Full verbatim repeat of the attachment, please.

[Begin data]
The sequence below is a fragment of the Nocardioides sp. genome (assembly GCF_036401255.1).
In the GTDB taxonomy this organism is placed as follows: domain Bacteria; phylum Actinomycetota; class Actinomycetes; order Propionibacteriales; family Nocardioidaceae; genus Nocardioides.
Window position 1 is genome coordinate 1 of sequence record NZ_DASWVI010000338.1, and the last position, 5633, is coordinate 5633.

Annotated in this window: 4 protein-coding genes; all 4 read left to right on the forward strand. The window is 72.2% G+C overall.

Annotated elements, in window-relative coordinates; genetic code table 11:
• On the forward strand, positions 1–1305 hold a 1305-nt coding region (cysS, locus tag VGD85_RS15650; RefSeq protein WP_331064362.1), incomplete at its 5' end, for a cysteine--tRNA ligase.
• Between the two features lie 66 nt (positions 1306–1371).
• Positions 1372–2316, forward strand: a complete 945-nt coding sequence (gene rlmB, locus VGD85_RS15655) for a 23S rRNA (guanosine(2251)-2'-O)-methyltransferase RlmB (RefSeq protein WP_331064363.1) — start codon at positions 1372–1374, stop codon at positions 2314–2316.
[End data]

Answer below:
The sequence below is a fragment of the Nocardioides sp. genome (assembly GCF_036401255.1).
In the GTDB taxonomy this organism is placed as follows: domain Bacteria; phylum Actinomycetota; class Actinomycetes; order Propionibacteriales; family Nocardioidaceae; genus Nocardioides.
Window position 1 is genome coordinate 1 of sequence record NZ_DASWVI010000338.1, and the last position, 5633, is coordinate 5633.

Annotated in this window: 4 protein-coding genes; all 4 read left to right on the forward strand. The window is 72.2% G+C overall.

Annotated elements, in window-relative coordinates; genetic code table 11:
• On the forward strand, positions 1–1305 hold a 1305-nt coding region (cysS, locus tag VGD85_RS15650; RefSeq protein WP_331064362.1), incomplete at its 5' end, for a cysteine--tRNA ligase.
• Between the two features lie 66 nt (positions 1306–1371).
• Positions 1372–2316, forward strand: a complete 945-nt coding sequence (gene rlmB, locus VGD85_RS15655) for a 23S rRNA (guanosine(2251)-2'-O)-methyltransferase RlmB (RefSeq protein WP_331064363.1) — start codon at positions 1372–1374, stop codon at positions 2314–2316.